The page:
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Antimicrobial activity and chemical stability of cinnamon oil in oil-in-water nanoemulsions fabricated using the phase inversion temperature method

Chuesiang, Piyanan, Siripatrawan, Ubonrat, Sanguandeekul, Romanee, Yang, Jason Szuhao, McClements, David Julian, McLandsborough, Lynne
Lebensmittel-Wissenschaft + [i.e. und] Technologie 2019 v.110 pp. 190-196
Escherichia coli, Salmonella enterica, Staphylococcus aureus, Vibrio parahaemolyticus, antimicrobial properties, benzaldehyde, chemical degradation, cinnamon oil, droplet size, emulsifying, encapsulation, minimum inhibitory concentration, mixing, nanoemulsions, oils, surfactants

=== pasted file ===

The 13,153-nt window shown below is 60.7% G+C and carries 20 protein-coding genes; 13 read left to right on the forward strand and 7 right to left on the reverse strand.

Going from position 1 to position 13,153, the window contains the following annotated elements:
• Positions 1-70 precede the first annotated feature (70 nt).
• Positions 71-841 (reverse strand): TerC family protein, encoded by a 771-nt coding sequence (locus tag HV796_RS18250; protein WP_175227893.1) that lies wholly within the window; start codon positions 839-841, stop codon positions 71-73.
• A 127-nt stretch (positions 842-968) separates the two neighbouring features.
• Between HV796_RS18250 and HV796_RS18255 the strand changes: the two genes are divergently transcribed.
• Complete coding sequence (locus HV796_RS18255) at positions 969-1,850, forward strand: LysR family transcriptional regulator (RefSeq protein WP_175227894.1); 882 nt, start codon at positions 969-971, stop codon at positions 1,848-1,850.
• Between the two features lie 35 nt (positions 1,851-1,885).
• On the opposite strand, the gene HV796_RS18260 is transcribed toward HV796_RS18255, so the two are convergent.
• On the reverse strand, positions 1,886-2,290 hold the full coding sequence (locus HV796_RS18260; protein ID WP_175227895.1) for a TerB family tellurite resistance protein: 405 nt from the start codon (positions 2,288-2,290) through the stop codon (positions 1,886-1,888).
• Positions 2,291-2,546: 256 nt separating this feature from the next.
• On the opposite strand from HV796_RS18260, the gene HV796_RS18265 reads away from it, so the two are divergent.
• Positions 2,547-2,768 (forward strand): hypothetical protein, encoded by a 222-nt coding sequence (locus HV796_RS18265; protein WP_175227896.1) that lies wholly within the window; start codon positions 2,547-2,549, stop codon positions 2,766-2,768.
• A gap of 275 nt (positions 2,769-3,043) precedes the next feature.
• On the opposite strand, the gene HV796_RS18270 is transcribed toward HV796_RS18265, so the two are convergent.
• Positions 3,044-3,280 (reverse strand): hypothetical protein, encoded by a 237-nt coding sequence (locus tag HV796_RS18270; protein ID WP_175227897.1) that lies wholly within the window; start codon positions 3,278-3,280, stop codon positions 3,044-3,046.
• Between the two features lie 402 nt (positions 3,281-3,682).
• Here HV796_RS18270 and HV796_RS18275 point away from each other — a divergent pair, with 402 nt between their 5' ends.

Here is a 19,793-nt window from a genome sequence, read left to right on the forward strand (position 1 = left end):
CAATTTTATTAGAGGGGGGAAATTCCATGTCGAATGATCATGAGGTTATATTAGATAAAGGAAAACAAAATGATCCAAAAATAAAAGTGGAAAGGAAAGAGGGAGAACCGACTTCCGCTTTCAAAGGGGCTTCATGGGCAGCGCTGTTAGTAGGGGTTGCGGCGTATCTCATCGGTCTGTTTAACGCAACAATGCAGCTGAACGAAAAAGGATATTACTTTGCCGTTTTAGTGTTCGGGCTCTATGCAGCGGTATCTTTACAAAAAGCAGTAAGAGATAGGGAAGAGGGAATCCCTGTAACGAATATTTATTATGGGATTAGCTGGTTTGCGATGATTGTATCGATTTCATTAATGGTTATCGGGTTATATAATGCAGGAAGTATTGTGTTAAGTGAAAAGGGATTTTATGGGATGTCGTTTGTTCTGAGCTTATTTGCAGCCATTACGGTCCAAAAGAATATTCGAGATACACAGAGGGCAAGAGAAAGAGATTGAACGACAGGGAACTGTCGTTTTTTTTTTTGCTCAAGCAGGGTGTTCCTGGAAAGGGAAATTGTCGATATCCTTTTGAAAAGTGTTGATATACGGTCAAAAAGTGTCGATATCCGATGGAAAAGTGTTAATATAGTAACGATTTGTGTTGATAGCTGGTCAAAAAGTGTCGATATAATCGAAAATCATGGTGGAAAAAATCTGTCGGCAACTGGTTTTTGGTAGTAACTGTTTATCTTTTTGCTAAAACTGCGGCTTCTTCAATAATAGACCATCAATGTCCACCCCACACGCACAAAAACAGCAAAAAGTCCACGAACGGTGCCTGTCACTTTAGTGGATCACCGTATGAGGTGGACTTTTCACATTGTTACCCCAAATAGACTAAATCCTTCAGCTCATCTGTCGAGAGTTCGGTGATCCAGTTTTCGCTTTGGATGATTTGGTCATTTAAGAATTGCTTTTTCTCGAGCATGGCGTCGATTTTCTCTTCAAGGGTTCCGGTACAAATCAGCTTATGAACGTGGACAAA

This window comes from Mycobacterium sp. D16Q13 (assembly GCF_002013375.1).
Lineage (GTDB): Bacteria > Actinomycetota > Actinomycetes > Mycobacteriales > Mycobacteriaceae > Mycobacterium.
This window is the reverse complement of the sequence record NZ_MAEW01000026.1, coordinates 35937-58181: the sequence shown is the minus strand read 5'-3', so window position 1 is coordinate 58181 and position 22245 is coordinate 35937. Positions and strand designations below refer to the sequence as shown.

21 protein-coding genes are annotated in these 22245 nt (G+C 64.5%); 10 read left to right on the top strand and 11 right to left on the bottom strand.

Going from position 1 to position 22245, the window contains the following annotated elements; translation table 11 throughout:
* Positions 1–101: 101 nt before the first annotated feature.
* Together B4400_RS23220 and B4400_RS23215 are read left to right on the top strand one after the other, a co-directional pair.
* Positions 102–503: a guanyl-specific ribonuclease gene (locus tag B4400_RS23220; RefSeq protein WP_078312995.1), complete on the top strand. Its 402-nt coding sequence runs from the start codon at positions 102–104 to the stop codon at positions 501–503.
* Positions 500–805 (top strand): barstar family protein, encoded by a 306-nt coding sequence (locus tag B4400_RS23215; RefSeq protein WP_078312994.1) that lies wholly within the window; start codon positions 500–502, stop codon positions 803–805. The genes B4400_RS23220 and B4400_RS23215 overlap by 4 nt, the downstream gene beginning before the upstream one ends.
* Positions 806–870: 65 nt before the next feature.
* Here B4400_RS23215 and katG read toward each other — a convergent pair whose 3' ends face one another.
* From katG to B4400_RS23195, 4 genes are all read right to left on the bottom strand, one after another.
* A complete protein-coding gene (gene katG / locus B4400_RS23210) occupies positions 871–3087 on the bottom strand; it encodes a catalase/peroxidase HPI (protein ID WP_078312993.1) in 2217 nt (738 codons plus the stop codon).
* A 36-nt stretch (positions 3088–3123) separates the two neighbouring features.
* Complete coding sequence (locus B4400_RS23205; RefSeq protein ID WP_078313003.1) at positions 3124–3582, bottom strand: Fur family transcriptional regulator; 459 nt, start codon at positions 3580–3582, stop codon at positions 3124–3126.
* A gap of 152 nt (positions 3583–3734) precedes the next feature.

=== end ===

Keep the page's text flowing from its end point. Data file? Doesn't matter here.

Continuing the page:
The water-dispersibility and antimicrobial activity of cinnamon oil is enhanced by encapsulating it within oil-in-water nanoemulsions. This study investigated the impact of oil phase composition on the minimum inhibitory concentration (MIC) of cinnamon oil nanoemulsions against Escherichia coli, Salmonella enterica serovar Typhimurium (S. Typhimurium), Staphylococcus aureus and Vibrio parahaemolyticus. The nanoemulsions were fabricated using the phase inversion temperature (PIT) method, which simply involves heating a mixture of surfactant, oil, and water about the PIT and then quench cooling with stirring. The antimicrobial activity of cinnamon oil is largely due to cinnamaldehyde, which is highly susceptible to chemical degradation. For this reason, the decrease in cinnamaldehyde content and increase in a major reaction product (benzaldehyde) were measured in the cinnamon oil nanoemulsions during storage. The antimicrobial activity of cinnamon oil nanoemulsions increased (lower MICs) as the droplet size decreased. Cinnamaldehyde was degraded during emulsification and after storage for 31 days. These results have important implications for the improvement of the antimicrobial activity and stability of encapsulated cinnamon oil using nanoemulsion-based delivery systems.